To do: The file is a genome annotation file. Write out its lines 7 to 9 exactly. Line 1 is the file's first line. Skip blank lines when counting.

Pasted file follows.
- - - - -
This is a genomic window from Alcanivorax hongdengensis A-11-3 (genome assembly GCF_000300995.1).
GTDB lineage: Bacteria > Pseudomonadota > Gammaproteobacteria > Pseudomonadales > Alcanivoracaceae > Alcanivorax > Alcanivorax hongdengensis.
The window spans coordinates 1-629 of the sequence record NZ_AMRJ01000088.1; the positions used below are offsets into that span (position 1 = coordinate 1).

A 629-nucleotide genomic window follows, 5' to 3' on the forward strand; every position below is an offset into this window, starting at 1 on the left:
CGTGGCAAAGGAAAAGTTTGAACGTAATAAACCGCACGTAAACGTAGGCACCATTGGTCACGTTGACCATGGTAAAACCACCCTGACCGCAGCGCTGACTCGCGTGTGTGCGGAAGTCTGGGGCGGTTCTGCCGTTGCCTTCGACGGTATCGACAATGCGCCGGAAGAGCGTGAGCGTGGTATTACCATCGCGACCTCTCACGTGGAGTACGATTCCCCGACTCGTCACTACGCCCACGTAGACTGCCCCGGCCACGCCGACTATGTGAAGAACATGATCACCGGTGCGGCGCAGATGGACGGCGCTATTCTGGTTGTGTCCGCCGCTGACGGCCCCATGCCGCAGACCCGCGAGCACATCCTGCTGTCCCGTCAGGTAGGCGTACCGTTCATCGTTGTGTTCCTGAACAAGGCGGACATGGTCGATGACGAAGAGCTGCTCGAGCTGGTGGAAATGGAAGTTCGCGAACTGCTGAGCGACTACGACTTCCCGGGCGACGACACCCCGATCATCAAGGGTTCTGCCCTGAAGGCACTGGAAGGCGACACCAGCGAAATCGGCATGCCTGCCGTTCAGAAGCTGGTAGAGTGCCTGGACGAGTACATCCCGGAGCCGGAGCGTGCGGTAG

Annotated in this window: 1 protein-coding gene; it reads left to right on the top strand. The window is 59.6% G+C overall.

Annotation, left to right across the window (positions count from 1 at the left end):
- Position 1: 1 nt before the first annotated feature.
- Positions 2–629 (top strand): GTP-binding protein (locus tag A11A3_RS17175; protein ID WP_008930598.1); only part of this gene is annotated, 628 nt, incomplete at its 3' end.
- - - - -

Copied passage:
Annotation, left to right across the window (positions count from 1 at the left end):
- Position 1: 1 nt before the first annotated feature.
- Positions 2–629 (top strand): GTP-binding protein (locus tag A11A3_RS17175; protein ID WP_008930598.1); only part of this gene is annotated, 628 nt, incomplete at its 3' end.